The Age of Emptiness or the Coming Creativity
One day, while driving down a freeway, I looked up to see an empty sky where there had been mountaintops.
Dust was rising as massive earth graders rumbled across a now-blank plain. Seemingly overnight, they had sliced away the horizon. Later came rows of mini-mansions devoid of color or individuality or visual meaning, and shopping malls, one after another after another after another, with the same anchor stores, the same stucco, the same cars, the same dreamlessness.
Perhaps you’ve shared this feeling—this solastalgia, as Australian philosopher Glenn Albrecht calls it: a form of human psychic distress caused by the loss of nature.
The disappearance of that horizon serves as example and metaphor, a reflection of how our society is out of balance, often overwhelmed by technology. Every day, it seems, we’re enervated by empty calories, empty suits, empty politics, empty financial institutions, empty architecture, empty schools, empty news— emptied land.
Do we live in the age of emptiness?
Shift the view just a bit, and the world fills with possibilities. By restoring our kinship with other species, we restore ourselves. Imagine nature-rich and nature-smart homes, neighborhoods, schools, parks, urban and rural farms, workplaces, whole cities. To build this kind of a world, we need more than conservation. We need a new nature movement, not one that urges us back to nature, but forward to nature.
The eco-theologian Thomas Berry, a man who knew the power of practical dreaming, said the “Great Work” of the 21st century would be to reconnect our humanity to the reality and spirit of nature, to the fullness of life. Instead of settling for an age of emptiness, we could be entering one of the most creative periods in human history.
It’s a choice.
You’re part of the new nature movement if…
You want to reconnect with real life in a virtual age.
You’re a student who’s decided to build a career connecting people to nature.
You’re an entrepreneur who wants to build a business connecting people to nature.
You’re a parent, child, or therapist who believes that the family that plays in nature together stays together.
You’re a biologist, landscape architect, or policymaker dedicated to transforming cities into engines of biodiversity and human health.
You’re someone who understands that all spiritual life begins with a sense of wonder, and that nature is a window into that wonder.
You hunger for authenticity; you believe in nature’s power to create a deeper sense of personal and regional identity.
You can be of any race or culture, you can live in an inner city, suburb, or small town, and you see your connection to nature as a birthright.
You’re a biophilic architect on the cutting edge of green design.
You’re a nature-smart developer who creates or rebuilds neighborhoods that connect people to nature.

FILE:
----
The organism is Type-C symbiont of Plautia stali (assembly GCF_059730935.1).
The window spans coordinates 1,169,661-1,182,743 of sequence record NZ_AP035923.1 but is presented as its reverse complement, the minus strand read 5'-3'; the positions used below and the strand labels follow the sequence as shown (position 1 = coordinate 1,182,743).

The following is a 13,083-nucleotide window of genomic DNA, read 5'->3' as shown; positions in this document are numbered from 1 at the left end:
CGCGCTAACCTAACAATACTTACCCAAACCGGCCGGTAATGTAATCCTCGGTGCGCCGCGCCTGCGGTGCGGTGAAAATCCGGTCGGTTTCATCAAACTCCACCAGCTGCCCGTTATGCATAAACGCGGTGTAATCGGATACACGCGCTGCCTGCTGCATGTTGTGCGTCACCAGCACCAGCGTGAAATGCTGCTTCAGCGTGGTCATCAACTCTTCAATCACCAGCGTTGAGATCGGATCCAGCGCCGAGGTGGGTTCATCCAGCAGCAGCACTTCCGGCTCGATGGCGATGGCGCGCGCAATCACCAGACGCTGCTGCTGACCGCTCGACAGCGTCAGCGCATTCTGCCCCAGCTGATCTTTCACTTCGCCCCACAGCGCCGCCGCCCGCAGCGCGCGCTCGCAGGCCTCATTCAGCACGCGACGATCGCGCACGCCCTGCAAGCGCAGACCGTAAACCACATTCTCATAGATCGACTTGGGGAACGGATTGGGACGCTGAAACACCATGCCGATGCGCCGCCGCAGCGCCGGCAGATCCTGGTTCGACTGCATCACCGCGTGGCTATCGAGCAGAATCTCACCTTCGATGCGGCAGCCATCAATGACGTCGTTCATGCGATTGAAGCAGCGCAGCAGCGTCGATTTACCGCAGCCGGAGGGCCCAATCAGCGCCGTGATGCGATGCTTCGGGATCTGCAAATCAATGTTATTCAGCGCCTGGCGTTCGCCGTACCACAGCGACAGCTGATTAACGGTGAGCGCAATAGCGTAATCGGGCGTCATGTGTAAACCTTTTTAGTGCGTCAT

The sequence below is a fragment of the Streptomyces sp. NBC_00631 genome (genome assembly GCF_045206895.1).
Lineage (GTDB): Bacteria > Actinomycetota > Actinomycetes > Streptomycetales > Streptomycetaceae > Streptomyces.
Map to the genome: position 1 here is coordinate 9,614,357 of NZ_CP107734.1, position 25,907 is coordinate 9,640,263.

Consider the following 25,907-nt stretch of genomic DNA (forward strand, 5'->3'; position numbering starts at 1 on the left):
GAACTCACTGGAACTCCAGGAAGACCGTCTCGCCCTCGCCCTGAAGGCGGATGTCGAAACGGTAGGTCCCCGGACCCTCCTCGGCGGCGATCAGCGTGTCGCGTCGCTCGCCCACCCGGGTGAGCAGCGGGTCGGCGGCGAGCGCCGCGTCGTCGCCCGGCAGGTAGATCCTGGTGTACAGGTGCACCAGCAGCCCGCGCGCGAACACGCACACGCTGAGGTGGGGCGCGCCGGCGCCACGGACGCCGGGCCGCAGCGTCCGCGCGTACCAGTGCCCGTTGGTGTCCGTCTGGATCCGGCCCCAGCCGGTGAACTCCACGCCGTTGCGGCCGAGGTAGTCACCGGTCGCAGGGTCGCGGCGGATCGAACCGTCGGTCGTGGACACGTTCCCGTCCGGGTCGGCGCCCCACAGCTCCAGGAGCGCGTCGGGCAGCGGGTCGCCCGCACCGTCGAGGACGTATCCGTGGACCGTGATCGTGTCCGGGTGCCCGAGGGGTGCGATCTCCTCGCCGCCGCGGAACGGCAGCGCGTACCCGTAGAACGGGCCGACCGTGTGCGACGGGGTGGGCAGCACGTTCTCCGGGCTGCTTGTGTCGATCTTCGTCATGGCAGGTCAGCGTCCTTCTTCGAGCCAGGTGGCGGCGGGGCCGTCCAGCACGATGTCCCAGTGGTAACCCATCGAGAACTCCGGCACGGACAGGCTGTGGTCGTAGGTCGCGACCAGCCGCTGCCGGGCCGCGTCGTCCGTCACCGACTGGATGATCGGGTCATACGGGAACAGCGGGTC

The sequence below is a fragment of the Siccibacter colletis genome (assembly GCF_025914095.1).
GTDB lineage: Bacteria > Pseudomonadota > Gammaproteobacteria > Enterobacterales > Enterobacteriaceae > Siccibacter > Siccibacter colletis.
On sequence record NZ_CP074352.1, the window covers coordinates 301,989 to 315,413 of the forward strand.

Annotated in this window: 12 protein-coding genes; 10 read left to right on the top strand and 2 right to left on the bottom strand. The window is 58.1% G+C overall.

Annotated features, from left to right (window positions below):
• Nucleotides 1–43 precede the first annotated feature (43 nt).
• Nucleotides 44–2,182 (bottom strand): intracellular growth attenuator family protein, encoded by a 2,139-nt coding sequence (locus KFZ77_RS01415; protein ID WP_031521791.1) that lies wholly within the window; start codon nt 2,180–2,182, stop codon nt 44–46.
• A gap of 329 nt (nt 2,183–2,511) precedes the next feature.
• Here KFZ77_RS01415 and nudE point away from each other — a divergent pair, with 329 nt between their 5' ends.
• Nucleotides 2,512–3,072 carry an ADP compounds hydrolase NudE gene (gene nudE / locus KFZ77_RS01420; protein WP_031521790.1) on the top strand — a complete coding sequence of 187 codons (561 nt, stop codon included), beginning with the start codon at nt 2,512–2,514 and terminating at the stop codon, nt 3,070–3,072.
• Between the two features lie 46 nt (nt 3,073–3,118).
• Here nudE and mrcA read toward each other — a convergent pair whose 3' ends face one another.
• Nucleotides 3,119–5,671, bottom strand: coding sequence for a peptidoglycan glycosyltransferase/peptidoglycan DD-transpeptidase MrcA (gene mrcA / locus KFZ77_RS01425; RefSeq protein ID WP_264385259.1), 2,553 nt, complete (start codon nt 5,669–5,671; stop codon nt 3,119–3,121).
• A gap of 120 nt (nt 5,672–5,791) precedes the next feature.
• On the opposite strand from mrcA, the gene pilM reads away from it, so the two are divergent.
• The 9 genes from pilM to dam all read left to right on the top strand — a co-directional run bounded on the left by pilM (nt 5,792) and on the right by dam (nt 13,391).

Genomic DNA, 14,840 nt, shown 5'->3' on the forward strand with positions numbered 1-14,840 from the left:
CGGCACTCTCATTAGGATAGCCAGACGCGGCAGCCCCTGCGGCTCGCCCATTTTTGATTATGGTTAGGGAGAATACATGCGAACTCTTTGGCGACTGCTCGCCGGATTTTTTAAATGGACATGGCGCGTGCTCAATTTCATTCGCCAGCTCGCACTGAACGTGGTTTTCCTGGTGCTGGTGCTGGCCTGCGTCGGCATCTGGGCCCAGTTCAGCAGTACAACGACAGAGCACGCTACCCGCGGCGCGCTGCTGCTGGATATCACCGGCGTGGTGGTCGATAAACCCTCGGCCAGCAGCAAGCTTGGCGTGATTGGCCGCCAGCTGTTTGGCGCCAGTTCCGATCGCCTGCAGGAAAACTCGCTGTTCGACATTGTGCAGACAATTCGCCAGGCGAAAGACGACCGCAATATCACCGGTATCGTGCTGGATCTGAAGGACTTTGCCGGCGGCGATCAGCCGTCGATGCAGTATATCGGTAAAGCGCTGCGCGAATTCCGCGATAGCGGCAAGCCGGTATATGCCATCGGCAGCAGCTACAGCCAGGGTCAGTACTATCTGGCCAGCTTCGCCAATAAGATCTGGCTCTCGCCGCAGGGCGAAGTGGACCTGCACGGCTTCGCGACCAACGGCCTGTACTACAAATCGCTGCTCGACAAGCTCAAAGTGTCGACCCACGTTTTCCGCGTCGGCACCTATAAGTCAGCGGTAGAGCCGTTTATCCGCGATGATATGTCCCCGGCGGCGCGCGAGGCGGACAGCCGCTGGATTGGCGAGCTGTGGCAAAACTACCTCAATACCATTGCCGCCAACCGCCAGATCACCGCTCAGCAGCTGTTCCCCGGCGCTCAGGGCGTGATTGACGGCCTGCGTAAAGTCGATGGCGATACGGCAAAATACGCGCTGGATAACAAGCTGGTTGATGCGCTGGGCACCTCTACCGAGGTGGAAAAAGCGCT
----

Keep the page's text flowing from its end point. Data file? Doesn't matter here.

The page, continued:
You’re an urban planner or public health official who believes that creating more nearby nature builds better health, tighter social bonds, and a smarter workforce.
You’re an employer using biophilic design to create a more productive workplace.
You’re a nature-smart homeowner determined to create a healthier, happier, restorative home, yard, and garden.
You’re a pediatrician or other healthcare professional who prescribes nature for your young patients and their families.
You’re helping a hospital, children’s mental health center, nursing home, or other health facility encourage healing through nature.
You’re an ecopsychologist, wilderness therapy professional, nature therapist, camp counselor, docent, or park ranger working as a “park health paraprofessional.”
You’re a “new agrarian”—an organic farmer or rancher or urban gardener.
You’re a locavore, dedicated to consuming locally grown food.
You want to reignite all your senses.
You’re a nature-smart teacher who takes your students outside because you understand the power of nature to help them learn.
You’re an artist, writer, photographer, or musician who knows the power of nature to stimulate creativity, and you use your talents to reconnect people to nature.
You’re an outdoor recreationist who restores nature.
You’re a citizen naturalist.
You care about the human relationship with nature, whether you’re liberal, conservative...or other.
You’re a law enforcement official who believes nature can play a role in crime prevention and prison recidivism.
You’re an attorney who protects the forgotten human right to our connection to nature and the responsibilities that come with that right.
You’re a mayor or county official or business leader looking for a new way to envision your region’s future.
You’re done with despair; you want to create a newer world.
You’re …. This is a partial list, based on The Nature Principle. Where do you see yourself?
This article appeared in Pathways to Family Wellness magazine, Issue #51.
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